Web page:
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Newspaper Page Text
4 '"Jfw , ' k' rr 2&
a-verdict of.$l and costs.
Prank, according to Gerlinger, as
sociated with his wife at frequent in
tervals. He declares that at one time
the two became so bold that they
went into a department store, pur
chased pajamas of the most expen
sive make for each and ordered the
bill sent to Gerlinger.
Both men have engaged the
shrewdest attorneys in Portland and
are marshaling small armies of wit
nesses. The trial promises to be one
of the most sensational the Pacific
Northwest has witnessed for many a
Mrs. Gerlinger is well known. She
once horsewhipped a Portland attor
ney who made remarks in court that
did not suit her.
NOT SO GREAT A PROBLEM
The girls must be suffering more than we thought they were, since a
distinguished Eastern editor declares:
"The greatest problem of women's lives is: How is the unmarried
woman over thirty to satisfy her emotional craving?"
We don't recognize it clearly as the greatest problem, but to see folks
going around gnawed by emotional craving is surely saddening. Alas! emo
tional craving takes many various forms and directions and one can only
offer a general prescription which may not be efficacious in specific in
There are old maids whose emotional craving takes the line of run
ning the whole family. In others the craving is toward breaking up situa
tions where two are company, three a multitude. A very common form is
that which runs to writing love stories at the age of 38 or more and trying to
force them down the throats of newspaper editors. Then there are other
maidens of 30 or more whose emotional craving drives them into athletics,
at which they become more angular, aged and atrocious than they would
had they just let their cravings ripple quietly along with the years.
However, while it is useless to try to prescribe for particular cases of
old maid emotional cravings, several things might be suggested of a gen
eral experimental nature. There's golf, for instance. About 32 miles of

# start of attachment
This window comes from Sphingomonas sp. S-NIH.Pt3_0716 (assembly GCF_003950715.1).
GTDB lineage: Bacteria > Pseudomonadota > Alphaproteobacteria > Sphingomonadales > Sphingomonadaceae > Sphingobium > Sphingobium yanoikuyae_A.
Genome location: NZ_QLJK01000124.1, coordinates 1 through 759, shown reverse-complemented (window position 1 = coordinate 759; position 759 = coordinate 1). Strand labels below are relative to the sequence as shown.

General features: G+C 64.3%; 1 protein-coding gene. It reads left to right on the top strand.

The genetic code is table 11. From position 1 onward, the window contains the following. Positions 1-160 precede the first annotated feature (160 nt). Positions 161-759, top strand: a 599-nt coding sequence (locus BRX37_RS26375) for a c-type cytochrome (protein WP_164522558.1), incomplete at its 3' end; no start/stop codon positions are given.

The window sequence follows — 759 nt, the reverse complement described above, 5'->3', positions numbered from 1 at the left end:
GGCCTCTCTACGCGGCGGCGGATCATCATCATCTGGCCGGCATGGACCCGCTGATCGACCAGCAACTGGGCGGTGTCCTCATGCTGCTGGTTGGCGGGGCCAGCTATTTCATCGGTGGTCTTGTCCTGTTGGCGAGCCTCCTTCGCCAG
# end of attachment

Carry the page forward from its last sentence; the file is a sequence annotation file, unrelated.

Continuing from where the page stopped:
golf, daily, will usually put a head on emotional or any other mental crav
ings. Riding on the rear seat of a motorcycle might so pre-occupy the
maiden lady's emotion, so to speak, as to steer her cravings in a. new direc
tion. Then, there are such aids to emotional poise and control as reading
father's monthly bills, creaming the family cat's newest kittens, crocheting
worsted collars for Fido and cussing the split skirt.
But, really, most of the old maids are probably solving this problem
upon their own plans. Some fall in love with other people's children or
husbands. Some eventually marry and expend their entire stock of emo
tions on house help. Some get almighty satisfaction in satirically viewing
the emotions of people who are married and over thirty.
Albeit, it is likely that woman's greatest problem is not satisfaction
of her emotional cravings any more than such is man's greatest problem.
Married or single, male or female, 30 or more, we're ull pretty much crea
tures of emotion. That Eastern editor picks old maids as particularly af
flicted with emotional cravings simply through not knowing anything about
"The election was simply a popular i ery voter was-confident that Huerta
vote of confidence in Huerta," ex- would hang him if he voted for any
plains an exchange. Sure thingj Ev- body but Huerta,